I have to admit, the question interests me - is this run of success due to luck, or is it just the fact that I've done almost every job on a Landrover so many times that I now know by default the easiest way to in about it.

One thing that I can't put down to experience did impress me today - the 200di starting up for the first time in some years. It was sold to me as a good engine, but had been in storage as a spare for a long time. I was worried that lots of things might have gone wrong, particularly the fuel system, while it was laid up. However I rigged up a fuel system (of sorts), bled it through, connected a battery, cranked over for all of 5 seconds, and she was up and running. Talk about engines that start easily. The 2.25d in my current SIII takes more cranking than that from warm, never mind from cold.

And she runs...

A rather brief post this, as the boat's inverter low warning buzzer is telling me its time to turn the computer off before the cabin batteries actually give out.

Anyway, I now have a running 200di, sat in the rolling chassis, mated to a decent gearbox. I've only test run her for a few seconds, as there is not cooling system as yet, and I've still got to do that jolly cambelt,. but so far so good.

Literally everything has gone fine today - apart from a sticking non-return valve on the fuel system. The fun that caused... I spent nearly an hour trying to work out why it wasn't filling the fuel filter when I worked the lift pump... and all it took for a cure was to manually stick my finger over the end of the pipe when the pump was on its return stroke for a few pumps, and problem solved. You live and learn...

Saturday, 21 February 2009

She's got wheels

Yep, I had a fun time of it last night, sticking the axles onto the chassis.

For the benifit of those who haven't done the job before, its worth mentioning the easiest order of events. The proccedings are more or less the same for the front and back axle.

1) Fit the spring shackle plate to the chassis (I did this when the chassis was still on its back after all the welding). Do not tighten fully.
2) Roll the axle under the chassis.
3) Drop the chassis until the main rails are resting on the axle.
4) Fit the rear eye of the springs into the shackle plates.
5) Fit the front eye of the springs into the chassis mounting
6) Jack or crane the chassis up until the axle is just off the floor, and sat on the springs.
7) Manhandle the axle until it is sat on the mounting pegs. If it doesn't want to drop down, use a ratchet strap to pull the springs together, or a hi-lift jack to push them apart. If its really close, just sit the axle on-top, and smack the spring with a lump hammer in the right direction, and everything will probably drop into place. (It did for me last night). If you get a really stubbon one that won't fit, check that the peg on the spring isn't too big for the hole in the axle - this is a known fault with some pattern springs.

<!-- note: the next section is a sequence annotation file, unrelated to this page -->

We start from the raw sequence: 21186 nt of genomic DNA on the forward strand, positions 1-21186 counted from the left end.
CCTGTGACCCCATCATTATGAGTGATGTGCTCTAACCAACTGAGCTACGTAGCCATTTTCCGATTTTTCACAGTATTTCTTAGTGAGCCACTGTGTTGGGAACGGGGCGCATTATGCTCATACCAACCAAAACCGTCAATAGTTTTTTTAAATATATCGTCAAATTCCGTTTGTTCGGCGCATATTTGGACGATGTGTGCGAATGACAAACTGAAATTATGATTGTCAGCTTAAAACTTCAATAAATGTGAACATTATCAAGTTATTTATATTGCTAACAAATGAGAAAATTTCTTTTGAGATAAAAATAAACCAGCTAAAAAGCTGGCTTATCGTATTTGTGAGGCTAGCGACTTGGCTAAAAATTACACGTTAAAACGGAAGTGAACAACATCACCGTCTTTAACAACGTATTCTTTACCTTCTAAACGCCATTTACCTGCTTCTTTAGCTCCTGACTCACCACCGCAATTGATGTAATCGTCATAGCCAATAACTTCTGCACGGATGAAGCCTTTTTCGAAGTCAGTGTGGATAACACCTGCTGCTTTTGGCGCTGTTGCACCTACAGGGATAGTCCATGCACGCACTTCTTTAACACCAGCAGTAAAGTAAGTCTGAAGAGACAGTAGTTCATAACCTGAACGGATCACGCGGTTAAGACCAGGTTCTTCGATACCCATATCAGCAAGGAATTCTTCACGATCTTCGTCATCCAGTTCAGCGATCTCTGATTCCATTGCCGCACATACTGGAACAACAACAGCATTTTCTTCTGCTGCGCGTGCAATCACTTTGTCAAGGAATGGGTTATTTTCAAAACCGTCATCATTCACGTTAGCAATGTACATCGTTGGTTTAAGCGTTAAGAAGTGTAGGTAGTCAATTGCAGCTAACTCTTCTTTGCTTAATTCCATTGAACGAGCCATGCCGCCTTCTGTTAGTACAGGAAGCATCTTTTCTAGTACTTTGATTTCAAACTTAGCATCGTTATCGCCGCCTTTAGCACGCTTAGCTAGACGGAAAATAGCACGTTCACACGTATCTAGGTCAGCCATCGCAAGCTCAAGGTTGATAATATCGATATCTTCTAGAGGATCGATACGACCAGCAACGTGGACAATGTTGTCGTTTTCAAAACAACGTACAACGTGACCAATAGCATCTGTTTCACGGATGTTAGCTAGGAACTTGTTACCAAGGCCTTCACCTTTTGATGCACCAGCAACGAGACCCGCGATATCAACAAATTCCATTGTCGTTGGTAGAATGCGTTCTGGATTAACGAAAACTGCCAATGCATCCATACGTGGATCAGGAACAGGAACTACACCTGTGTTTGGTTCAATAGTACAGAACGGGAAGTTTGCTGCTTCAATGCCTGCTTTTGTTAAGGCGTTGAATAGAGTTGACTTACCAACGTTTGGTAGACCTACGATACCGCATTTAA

8) Fit the U bolts and bottom plate, and tighten fully. (Incidentally, it is bad practice to re-use old U bolts, as they are meant to stretch slightly as you tighten them - not that we haven't all done it mind you).
9) Lower the chassis until its sat on its wheels, then fully tighten all the springs shackle bolts.

Job done.

I did the rear axle in about an hour, and the front in about an hour and a half, all working solo... how's that for a speed rebuild.

Todays big project is to try and get the engine and box in. I'm off shortly into Stockport, for a set of engine mounts, a clutch pressure plate, and a few other little bits and peices. I've got to sort out which gearbox I'm useing first however, which may be a fun game in its own right - wish me luck...

Friday, 20 February 2009

Parts are here... and an ode to Ratchet Straps

Paddocks have finally sent me a box with lots of loverly new bits in, U bolts, springs shackle bolts, shocker bushes, split pins and the like.
Tonight therefore, Bitsa should be going back on her wheels again.

Its an interesting sport, getting a bare chassis rolling. I've done a few now, and at least two on my own. This time I have a tactical advantage over the last effort - I'm in a shed with roof beams that can be used for slinging. Its amazing what a bloke and two ratchet straps can manage, when push comes to shove. It would probably also be amazing what any H&S man would say while watching the proceedings, but the beauty of working on farm is that H&S men are few and far between. I've only been clobbered by a falling chassis once in the previous 48 hours, and that has only left me with a bad scrape to my right shin.